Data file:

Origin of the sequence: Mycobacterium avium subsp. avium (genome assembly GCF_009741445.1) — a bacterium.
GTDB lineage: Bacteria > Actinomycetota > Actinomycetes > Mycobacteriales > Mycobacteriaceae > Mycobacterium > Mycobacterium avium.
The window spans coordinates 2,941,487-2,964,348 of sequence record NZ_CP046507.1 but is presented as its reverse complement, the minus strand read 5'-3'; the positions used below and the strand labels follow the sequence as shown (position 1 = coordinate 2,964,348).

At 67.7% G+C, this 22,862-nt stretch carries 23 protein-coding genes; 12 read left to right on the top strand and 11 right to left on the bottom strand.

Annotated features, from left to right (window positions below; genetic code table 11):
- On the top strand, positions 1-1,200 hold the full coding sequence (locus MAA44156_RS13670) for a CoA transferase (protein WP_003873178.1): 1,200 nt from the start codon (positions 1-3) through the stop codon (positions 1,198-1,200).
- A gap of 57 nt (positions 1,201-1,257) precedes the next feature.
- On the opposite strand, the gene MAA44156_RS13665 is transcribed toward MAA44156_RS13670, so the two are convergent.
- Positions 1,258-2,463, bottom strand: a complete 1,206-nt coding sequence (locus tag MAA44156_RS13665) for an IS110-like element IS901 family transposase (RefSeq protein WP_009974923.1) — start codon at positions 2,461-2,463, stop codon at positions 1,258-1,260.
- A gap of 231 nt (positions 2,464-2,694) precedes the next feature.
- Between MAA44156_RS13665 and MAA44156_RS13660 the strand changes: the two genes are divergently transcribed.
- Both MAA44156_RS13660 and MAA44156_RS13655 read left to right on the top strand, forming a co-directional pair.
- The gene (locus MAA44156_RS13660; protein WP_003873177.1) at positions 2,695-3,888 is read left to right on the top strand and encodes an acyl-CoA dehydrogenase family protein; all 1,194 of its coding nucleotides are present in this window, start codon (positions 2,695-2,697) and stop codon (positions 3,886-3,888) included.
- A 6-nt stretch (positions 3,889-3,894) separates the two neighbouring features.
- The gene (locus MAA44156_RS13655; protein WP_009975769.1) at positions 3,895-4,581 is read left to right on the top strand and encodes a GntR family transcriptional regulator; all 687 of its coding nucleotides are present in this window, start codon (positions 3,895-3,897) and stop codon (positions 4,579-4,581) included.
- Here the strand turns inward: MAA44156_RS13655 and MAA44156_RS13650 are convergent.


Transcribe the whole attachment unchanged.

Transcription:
Origin of the sequence: Mycobacterium avium subsp. avium (genome assembly GCF_009741445.1) — a bacterium.
GTDB lineage: Bacteria > Actinomycetota > Actinomycetes > Mycobacteriales > Mycobacteriaceae > Mycobacterium > Mycobacterium avium.
The window spans coordinates 2,941,487-2,964,348 of sequence record NZ_CP046507.1 but is presented as its reverse complement, the minus strand read 5'-3'; the positions used below and the strand labels follow the sequence as shown (position 1 = coordinate 2,964,348).

At 67.7% G+C, this 22,862-nt stretch carries 23 protein-coding genes; 12 read left to right on the top strand and 11 right to left on the bottom strand.

Annotated features, from left to right (window positions below; genetic code table 11):
- On the top strand, positions 1-1,200 hold the full coding sequence (locus MAA44156_RS13670) for a CoA transferase (protein WP_003873178.1): 1,200 nt from the start codon (positions 1-3) through the stop codon (positions 1,198-1,200).
- A gap of 57 nt (positions 1,201-1,257) precedes the next feature.
- On the opposite strand, the gene MAA44156_RS13665 is transcribed toward MAA44156_RS13670, so the two are convergent.
- Positions 1,258-2,463, bottom strand: a complete 1,206-nt coding sequence (locus tag MAA44156_RS13665) for an IS110-like element IS901 family transposase (RefSeq protein WP_009974923.1) — start codon at positions 2,461-2,463, stop codon at positions 1,258-1,260.
- A gap of 231 nt (positions 2,464-2,694) precedes the next feature.
- Between MAA44156_RS13665 and MAA44156_RS13660 the strand changes: the two genes are divergently transcribed.
- Both MAA44156_RS13660 and MAA44156_RS13655 read left to right on the top strand, forming a co-directional pair.
- The gene (locus MAA44156_RS13660; protein WP_003873177.1) at positions 2,695-3,888 is read left to right on the top strand and encodes an acyl-CoA dehydrogenase family protein; all 1,194 of its coding nucleotides are present in this window, start codon (positions 2,695-2,697) and stop codon (positions 3,886-3,888) included.
- A 6-nt stretch (positions 3,889-3,894) separates the two neighbouring features.
- The gene (locus MAA44156_RS13655; protein WP_009975769.1) at positions 3,895-4,581 is read left to right on the top strand and encodes a GntR family transcriptional regulator; all 687 of its coding nucleotides are present in this window, start codon (positions 3,895-3,897) and stop codon (positions 4,579-4,581) included.
- Here the strand turns inward: MAA44156_RS13655 and MAA44156_RS13650 are convergent.